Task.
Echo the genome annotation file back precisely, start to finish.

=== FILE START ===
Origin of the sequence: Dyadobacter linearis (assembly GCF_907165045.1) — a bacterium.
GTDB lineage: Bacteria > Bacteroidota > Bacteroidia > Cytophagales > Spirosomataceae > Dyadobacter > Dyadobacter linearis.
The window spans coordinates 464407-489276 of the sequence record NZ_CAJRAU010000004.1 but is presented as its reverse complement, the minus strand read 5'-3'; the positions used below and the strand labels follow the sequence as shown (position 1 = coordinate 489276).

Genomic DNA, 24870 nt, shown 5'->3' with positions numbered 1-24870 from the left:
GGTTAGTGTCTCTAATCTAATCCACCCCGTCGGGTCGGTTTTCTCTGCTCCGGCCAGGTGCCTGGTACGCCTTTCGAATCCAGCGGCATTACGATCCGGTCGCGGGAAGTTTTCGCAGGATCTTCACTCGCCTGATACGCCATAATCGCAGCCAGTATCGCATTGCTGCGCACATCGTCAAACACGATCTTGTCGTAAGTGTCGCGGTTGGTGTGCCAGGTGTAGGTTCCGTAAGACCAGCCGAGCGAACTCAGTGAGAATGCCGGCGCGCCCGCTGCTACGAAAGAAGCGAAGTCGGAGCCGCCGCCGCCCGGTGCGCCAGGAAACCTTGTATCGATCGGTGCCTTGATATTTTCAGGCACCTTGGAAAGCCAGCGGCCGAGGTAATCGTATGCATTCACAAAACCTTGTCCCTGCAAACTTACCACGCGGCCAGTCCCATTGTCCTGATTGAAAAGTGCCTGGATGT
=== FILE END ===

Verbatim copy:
Origin of the sequence: Dyadobacter linearis (assembly GCF_907165045.1) — a bacterium.
GTDB lineage: Bacteria > Bacteroidota > Bacteroidia > Cytophagales > Spirosomataceae > Dyadobacter > Dyadobacter linearis.
The window spans coordinates 464407-489276 of the sequence record NZ_CAJRAU010000004.1 but is presented as its reverse complement, the minus strand read 5'-3'; the positions used below and the strand labels follow the sequence as shown (position 1 = coordinate 489276).

Genomic DNA, 24870 nt, shown 5'->3' with positions numbered 1-24870 from the left:
GGTTAGTGTCTCTAATCTAATCCACCCCGTCGGGTCGGTTTTCTCTGCTCCGGCCAGGTGCCTGGTACGCCTTTCGAATCCAGCGGCATTACGATCCGGTCGCGGGAAGTTTTCGCAGGATCTTCACTCGCCTGATACGCCATAATCGCAGCCAGTATCGCATTGCTGCGCACATCGTCAAACACGATCTTGTCGTAAGTGTCGCGGTTGGTGTGCCAGGTGTAGGTTCCGTAAGACCAGCCGAGCGAACTCAGTGAGAATGCCGGCGCGCCCGCTGCTACGAAAGAAGCGAAGTCGGAGCCGCCGCCGCCCGGTGCGCCAGGAAACCTTGTATCGATCGGTGCCTTGATATTTTCAGGCACCTTGGAAAGCCAGCGGCCGAGGTAATCGTATGCATTCACAAAACCTTGTCCCTGCAAACTTACCACGCGGCCAGTCCCATTGTCCTGATTGAAAAGTGCCTGGATGT